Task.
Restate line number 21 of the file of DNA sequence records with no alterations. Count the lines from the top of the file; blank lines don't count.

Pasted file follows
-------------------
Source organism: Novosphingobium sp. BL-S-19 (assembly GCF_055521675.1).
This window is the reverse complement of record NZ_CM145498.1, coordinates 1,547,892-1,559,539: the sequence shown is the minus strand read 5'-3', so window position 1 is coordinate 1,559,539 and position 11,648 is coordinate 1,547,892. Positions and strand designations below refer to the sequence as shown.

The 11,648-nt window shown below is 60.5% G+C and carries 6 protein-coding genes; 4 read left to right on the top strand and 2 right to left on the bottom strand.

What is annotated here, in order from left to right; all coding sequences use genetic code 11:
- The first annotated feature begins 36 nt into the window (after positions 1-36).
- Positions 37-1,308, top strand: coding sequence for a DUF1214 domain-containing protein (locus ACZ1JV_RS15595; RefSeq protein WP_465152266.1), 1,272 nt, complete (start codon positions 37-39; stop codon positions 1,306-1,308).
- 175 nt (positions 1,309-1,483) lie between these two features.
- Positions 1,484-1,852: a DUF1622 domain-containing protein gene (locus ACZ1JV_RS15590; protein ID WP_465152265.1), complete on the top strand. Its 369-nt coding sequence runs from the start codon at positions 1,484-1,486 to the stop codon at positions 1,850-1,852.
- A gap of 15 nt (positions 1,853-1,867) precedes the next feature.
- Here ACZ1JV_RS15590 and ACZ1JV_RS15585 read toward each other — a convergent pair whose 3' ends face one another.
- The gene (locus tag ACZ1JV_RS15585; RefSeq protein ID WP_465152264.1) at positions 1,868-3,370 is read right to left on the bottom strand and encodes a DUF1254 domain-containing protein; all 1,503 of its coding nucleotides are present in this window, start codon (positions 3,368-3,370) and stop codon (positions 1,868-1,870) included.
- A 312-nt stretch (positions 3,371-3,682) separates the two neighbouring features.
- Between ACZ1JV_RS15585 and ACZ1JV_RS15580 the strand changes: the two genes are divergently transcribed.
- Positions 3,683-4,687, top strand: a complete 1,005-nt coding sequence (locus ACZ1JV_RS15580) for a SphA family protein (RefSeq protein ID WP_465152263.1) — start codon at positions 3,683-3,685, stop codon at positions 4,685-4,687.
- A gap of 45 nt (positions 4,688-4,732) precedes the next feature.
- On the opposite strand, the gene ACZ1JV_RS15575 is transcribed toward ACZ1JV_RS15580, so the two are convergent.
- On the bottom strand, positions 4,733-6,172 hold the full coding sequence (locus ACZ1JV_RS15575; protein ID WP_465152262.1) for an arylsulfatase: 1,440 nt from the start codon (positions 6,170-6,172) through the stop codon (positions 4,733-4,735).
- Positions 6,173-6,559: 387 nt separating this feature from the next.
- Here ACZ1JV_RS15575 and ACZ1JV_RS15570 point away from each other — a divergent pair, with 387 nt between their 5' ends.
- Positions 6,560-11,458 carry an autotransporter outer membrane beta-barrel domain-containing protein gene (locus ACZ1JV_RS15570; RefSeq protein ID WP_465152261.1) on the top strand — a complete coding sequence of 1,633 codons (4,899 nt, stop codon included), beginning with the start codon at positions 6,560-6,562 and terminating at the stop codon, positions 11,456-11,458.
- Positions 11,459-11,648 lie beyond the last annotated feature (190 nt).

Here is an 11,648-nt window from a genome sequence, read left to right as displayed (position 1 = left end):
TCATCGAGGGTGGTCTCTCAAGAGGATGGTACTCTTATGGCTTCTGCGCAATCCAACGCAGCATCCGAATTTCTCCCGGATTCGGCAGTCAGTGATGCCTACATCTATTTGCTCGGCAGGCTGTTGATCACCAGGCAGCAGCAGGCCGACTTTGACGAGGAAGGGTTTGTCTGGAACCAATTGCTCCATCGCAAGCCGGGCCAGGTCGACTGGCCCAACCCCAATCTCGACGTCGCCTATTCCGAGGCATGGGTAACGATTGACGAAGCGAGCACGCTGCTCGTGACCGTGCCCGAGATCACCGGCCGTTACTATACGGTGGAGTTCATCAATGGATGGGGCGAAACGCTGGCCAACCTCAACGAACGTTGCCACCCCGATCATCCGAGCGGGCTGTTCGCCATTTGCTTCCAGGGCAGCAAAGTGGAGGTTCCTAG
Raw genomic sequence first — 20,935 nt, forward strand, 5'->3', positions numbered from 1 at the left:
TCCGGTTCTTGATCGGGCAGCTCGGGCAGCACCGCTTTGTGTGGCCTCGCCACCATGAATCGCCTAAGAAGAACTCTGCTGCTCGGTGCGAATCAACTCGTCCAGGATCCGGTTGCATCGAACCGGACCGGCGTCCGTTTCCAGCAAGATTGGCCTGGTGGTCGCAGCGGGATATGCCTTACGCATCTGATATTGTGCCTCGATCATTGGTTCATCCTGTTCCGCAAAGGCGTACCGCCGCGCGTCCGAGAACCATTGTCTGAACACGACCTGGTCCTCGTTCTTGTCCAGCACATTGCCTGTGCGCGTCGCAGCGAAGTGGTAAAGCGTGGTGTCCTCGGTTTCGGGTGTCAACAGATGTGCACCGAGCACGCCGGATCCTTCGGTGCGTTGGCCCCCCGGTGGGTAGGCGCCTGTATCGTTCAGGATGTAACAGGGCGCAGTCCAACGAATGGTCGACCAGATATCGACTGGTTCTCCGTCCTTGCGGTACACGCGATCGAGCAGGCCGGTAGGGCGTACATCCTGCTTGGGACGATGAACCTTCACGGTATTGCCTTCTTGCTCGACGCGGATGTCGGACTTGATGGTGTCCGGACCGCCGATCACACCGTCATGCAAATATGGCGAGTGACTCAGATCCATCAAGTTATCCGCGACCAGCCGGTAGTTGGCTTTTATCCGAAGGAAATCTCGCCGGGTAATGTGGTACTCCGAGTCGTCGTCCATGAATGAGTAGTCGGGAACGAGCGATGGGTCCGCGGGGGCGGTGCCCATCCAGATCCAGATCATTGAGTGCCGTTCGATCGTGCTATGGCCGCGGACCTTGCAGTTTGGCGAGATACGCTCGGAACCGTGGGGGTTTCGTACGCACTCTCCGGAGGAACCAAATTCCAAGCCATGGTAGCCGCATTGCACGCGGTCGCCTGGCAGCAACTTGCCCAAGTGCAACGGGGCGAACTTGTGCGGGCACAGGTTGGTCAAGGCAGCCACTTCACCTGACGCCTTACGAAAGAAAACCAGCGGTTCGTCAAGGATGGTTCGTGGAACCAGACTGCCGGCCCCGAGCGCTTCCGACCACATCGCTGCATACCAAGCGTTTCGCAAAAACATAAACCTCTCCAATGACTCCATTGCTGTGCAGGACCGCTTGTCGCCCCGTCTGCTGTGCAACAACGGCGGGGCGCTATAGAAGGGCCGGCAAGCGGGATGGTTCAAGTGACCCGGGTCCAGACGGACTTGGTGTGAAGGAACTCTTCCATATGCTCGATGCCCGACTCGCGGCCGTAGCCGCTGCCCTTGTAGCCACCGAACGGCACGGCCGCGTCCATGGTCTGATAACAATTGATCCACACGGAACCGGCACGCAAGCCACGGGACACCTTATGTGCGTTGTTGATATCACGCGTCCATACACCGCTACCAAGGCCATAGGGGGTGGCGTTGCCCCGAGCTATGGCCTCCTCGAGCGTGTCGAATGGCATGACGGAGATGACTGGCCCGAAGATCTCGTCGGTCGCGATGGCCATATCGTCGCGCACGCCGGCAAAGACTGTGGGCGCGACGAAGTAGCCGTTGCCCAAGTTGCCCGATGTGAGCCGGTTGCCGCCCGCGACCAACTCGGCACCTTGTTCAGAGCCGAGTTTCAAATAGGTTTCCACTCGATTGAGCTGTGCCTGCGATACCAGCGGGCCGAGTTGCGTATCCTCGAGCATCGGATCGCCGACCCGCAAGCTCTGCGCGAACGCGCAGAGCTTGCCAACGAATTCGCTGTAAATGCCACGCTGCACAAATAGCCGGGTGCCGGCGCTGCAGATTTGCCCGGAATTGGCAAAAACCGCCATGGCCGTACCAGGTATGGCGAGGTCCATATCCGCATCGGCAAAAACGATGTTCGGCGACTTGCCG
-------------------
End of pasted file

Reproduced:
- Positions 11,459-11,648 lie beyond the last annotated feature (190 nt).